Additive ManufacturingAM in the time of COVID-19AM IndustryAutomotive AM

Ferrari joins 3D printing effort to fight the COVID-19 pandemic

Collaboration to produce valves for respirators and fittings for protective masks

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Italian supercar manufacturer Ferrari has started to produce respirator valves and fittings for protective masks at its Maranello plant, as one of its initiatives in support of health workers treating coronavirus patients. The department where car prototypes are usually built is producing these thermoplastic components using additive manufacturing technology, as Ferrari joins 3D printing effort to fight COVID-19 globally.

In March, Ferrari (and other FCA Group companies) had started collaborating with Siare Engineering, the only Italian manufacturer of pulmonary ventilators, helping the company go from 5 to 20 (and possibly 30) ventilators produced daily, with the goal of producing 2,000 of the machines by July 31st. In this case, Ferrari did not need to convert its production lines but supplied needed parts to build the ventilators, such as monitors and electrical components, with FCA and Magneti Marelli contributing to mechanical parts.

With this new initiative to 3D print valves and adapters, Ferrari is joining the armies of companies leveraging their internal 3D printing resources around the world to address supply chain issues in protective medical devices. This project also represents one of the very rare times that Ferrari has made an explicit reference to its internal 3D printing capabilities.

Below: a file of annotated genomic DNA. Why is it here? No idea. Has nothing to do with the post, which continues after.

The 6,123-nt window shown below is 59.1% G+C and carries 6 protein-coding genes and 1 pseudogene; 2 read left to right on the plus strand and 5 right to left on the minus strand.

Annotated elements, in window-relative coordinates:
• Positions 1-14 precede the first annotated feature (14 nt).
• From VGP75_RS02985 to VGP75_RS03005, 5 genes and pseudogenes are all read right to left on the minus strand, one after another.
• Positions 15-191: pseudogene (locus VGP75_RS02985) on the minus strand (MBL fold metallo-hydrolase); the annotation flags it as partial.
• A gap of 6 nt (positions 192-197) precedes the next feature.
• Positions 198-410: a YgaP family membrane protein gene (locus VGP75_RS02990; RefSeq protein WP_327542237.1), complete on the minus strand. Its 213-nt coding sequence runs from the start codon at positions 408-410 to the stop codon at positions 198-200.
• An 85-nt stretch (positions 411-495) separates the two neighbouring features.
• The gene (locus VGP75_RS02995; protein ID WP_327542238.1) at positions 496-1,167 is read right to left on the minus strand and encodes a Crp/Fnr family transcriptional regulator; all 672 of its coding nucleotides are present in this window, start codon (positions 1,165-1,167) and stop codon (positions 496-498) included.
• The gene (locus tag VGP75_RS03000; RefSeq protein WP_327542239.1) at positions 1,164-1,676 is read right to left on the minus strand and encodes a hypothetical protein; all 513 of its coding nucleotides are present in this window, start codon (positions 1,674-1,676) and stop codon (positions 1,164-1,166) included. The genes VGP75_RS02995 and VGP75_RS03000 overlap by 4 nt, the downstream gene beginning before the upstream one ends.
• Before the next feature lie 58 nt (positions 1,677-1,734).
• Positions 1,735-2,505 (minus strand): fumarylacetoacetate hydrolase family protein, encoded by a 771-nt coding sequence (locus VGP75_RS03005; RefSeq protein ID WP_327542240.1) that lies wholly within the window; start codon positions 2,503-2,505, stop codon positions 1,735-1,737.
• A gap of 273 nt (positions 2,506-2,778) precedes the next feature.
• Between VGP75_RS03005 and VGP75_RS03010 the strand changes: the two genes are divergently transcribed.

Ferrari joins 3D printing

3dpbm is aware that Ferrari runs a number of HP, EOS, and Stratasys machines – among others – and of course relies on service providers. However, the top sportscar manufacturer in the world is usually tight-lipped about its manufacturing technologies and strategies. This time, on the other hand, Ferrari has made an official announcement on its media site.

Ferrari is partnering with Novamacut – its supplier of HP multijet fusion systems – and Solid Energy – the engineering division of Stratasys and Desktop Metal systems distributor Energy Group. The valves have been developed by Mares, a diving equipment manufacturer, tailor-made to fit their masks so as to create emergency masks to assist patients suffering from respiratory failure.

In this case the logistics of the project were handled by Nuovamacut, who also helped with the research of the different companies that contributed to the success of the project. Other fittings are being supplied to Solid Energy, that will use them to transform Decathlon snorkel masks into aids to protect healthcare workers exposed to infection.

In the next few days, Ferrari plans to manufacture several hundred items of equipment that are already being distributed by some of the companies involved, with the coordination of the Italian Civil Protection, to various Italian hospitals including those in Bergamo, Genoa, Modena, and Sassuolo as well as to health workers in the town of Medicina, near Bologna.

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